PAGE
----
Smog Checks and Diesel Vehicles

Starting in January 2010, some diesel powered vehicles will be required to have inspections at Smog Check stations every other year. Nearly one-half of a million cars will be tested under this new rule during the first year. Tests will be done on diesel vehicles that are model year 1998 or newer, and weigh up to 14,000 pounds. Diesel vehicles that change owners must have Smog Checks, as well as checks on out-of-state diesels.

To get an idea as to why this program now includes diesel vehicles, a little background information about diesel emissions may be helpful. The particulate matter that comes out of diesel emissions is a toxic pollutant, which in turn causes damage to human health. Asthma, cancer, and respiratory issues are just a few of the problems that arise from such contaminants. Oxides of nitrogen and reactive organic gases from diesel powered vehicles add to the creation of ozone.

As always, the DMV will give notice to vehicle owners when it is time for a Smog Check. The smog check will take about 15 minutes, and the inspection will include a visual check of the emission control equipment, a test for visible smoke, and a check of the on-board diagnostic system. Dynamometer testing will not be performed on diesel vehicles at the time of the smog check, and fuel samples will not be collected or tested for alternative fuels.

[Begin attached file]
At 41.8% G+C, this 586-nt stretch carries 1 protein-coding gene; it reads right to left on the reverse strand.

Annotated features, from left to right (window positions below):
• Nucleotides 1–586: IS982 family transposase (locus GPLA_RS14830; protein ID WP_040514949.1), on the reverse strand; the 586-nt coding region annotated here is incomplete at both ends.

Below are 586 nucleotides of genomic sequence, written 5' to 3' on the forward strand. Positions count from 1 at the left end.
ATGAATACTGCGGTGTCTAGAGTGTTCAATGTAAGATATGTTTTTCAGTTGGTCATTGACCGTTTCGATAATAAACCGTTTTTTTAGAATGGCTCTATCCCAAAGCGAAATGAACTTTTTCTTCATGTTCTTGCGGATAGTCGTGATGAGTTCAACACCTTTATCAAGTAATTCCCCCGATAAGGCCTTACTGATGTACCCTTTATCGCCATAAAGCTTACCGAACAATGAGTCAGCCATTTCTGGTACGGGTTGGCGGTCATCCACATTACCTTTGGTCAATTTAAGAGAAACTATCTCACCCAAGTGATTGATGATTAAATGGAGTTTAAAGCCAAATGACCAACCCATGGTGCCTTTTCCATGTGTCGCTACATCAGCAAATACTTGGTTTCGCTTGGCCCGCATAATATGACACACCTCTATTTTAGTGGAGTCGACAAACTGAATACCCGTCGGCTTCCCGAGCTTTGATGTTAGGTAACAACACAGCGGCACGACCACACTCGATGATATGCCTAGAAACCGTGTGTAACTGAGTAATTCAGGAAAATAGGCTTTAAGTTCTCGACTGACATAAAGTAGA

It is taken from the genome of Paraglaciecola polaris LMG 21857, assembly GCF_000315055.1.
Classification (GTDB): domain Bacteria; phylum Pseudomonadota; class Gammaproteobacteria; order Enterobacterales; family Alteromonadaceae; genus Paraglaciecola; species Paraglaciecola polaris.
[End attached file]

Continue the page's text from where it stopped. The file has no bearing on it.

Diesel vehicles that weigh over 14,000 pounds do not need a Smog Check. There are only a few small motor homes that weigh less than 14,000 pounds, so there won’t be many diesel recreational vehicles that need a check. Currently, several other states across the country require emission tests for diesel powered vehicles, such as Nevada, Colorado, and New York.

Any diesel vehicle that has a tampered emission control system will fail the test. Approved aftermarket emission control equipment always has an ARB Executive Order number on it, and the ARB website provides technicians with more information about identifying illegal emission control devices.

Owners must get their failed vehicles repaired so that they can pass the Smog Check. The Consumer Assistance Program or CAP may be helpful for those motorists who have trouble paying for the necessary repairs; for example, $500 in financial assistance may be available to help owners bring their car up to code. Conversely, qualified owners may receive up to $1000 to retire their high polluting vehicle altogether.

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